New research ‘completely changes’ our understanding of the moon

20 Oct 201715 Shares

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An artist’s conception of what the moon would have looked like billions of years ago. Image: NASA

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More secrets surrounding the moon’s past have recently been unlocked showing evidence for a ‘significant’ atmosphere.

When we think of moons with atmosphere, we don’t tend to think of our moon but of the distant moons in our solar system, such as Titan.

However, new research to be presented by Debra Needham of the NASA Marshall Space Flight Center has found evidence that Earth’s natural satellite did indeed have an atmosphere that could have contributed to all of the water detected on it.

The latest analysis suggests that the moon’s atmosphere existed billions of years ago and was thicker than the one that exists around Mars today. With an atmosphere like that, the moon could have had windstorms and was likely capable of weathering rock formations.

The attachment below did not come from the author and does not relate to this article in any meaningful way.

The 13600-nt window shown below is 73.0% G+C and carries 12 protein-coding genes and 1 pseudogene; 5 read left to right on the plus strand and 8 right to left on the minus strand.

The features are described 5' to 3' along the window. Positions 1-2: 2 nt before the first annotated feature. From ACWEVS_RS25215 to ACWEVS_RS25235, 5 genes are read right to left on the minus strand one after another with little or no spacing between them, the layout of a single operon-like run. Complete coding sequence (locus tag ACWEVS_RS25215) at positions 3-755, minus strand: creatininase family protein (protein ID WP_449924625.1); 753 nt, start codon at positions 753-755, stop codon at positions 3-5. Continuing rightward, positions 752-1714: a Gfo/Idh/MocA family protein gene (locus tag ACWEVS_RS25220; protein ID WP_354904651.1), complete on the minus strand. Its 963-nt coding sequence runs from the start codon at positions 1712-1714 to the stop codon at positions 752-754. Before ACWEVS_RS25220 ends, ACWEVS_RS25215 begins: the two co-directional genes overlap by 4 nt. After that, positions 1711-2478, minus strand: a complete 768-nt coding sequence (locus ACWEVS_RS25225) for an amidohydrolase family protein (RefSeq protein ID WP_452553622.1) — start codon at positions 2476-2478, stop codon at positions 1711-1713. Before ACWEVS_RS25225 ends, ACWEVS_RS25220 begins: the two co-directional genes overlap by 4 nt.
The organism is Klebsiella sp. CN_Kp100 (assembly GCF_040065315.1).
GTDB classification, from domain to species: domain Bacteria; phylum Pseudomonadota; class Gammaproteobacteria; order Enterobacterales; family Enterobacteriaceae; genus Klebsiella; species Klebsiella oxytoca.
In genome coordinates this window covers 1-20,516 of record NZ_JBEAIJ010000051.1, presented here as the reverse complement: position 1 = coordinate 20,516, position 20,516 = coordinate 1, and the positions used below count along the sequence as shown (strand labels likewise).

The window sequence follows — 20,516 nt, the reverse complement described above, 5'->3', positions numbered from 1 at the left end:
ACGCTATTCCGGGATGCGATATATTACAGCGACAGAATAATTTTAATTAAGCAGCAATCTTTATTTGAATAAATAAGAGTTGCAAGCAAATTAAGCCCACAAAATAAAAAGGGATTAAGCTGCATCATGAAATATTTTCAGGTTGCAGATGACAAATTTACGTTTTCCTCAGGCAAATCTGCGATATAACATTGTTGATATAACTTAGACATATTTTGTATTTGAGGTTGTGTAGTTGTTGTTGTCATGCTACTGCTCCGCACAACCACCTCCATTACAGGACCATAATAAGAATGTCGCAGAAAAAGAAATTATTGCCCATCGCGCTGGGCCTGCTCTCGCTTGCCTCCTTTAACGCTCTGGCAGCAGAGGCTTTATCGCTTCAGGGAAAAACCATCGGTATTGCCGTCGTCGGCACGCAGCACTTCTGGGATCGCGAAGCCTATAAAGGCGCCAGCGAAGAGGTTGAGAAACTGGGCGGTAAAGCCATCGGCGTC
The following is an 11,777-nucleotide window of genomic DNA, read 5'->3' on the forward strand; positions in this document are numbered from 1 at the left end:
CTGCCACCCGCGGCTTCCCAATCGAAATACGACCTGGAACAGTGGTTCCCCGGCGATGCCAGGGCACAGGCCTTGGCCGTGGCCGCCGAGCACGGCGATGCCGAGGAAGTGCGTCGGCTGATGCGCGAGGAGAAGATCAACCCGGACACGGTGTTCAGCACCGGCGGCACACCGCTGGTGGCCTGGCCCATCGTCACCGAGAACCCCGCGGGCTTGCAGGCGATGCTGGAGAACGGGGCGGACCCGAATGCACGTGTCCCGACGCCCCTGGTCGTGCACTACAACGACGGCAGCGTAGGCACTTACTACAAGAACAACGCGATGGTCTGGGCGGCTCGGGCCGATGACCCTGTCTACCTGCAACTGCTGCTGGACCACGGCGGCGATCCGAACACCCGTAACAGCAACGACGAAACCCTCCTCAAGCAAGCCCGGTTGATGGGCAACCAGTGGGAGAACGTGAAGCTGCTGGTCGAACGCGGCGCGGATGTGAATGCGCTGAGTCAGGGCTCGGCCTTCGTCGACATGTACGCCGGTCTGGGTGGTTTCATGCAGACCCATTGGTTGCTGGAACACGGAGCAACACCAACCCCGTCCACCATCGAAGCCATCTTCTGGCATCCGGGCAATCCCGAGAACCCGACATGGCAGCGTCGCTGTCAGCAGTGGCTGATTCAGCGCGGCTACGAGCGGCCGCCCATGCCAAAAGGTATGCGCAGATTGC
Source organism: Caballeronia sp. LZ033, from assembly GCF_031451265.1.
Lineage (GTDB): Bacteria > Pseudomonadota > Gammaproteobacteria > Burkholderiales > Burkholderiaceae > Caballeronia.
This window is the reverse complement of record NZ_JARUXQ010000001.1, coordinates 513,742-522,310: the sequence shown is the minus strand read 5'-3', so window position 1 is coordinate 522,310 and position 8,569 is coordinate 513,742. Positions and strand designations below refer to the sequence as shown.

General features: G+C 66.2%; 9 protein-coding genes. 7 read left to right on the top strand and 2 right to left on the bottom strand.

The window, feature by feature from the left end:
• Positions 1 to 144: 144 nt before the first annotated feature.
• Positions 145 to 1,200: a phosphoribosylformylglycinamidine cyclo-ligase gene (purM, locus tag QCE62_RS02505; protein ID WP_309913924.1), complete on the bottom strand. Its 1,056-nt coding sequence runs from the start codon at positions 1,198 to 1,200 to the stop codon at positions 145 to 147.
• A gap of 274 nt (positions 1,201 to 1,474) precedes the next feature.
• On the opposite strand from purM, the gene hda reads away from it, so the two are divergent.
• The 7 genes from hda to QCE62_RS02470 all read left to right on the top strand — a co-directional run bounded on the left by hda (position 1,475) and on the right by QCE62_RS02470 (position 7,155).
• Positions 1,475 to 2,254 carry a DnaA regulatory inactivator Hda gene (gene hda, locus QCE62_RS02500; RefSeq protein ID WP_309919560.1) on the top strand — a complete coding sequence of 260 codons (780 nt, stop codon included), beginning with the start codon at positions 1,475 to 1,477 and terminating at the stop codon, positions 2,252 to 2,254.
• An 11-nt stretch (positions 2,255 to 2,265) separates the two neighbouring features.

Based on estimates of lava eruptions in the moon’s ancient past, the atmosphere would have lasted for approximately 70m years and comprised carbon monoxide, sulphur and water.

Completely changes our view of the moon

While the lava plains formed on the moon’s surface – appearing as the smooth areas we see on its surface today – the decline of volcanic activity also contributed to the decline in its atmosphere.

Eventually, what was left of the atmosphere either became lost in space or fell to the moon’s surface.

The latter is now believed to have contributed to the discovery of water on the lunar surface. At one point, this was so abundant that if 0.1pc of the erupted water migrated to the permanently shadowed regions on the moon, it could account for all of the water detected there.

As we look to the future and potential human habitats on the moon, increasing our understanding of where the moon’s water came from will help scientists and mission planners alike to know if the resource is renewable. Until then, more research is needed to determine the exact sources.

Speaking of her research, Needham said: “It just completely changes the way we think of the Moon. It becomes a much more dynamic planetary body to explore.”

Colm Gorey is a journalist with Siliconrepublic.com

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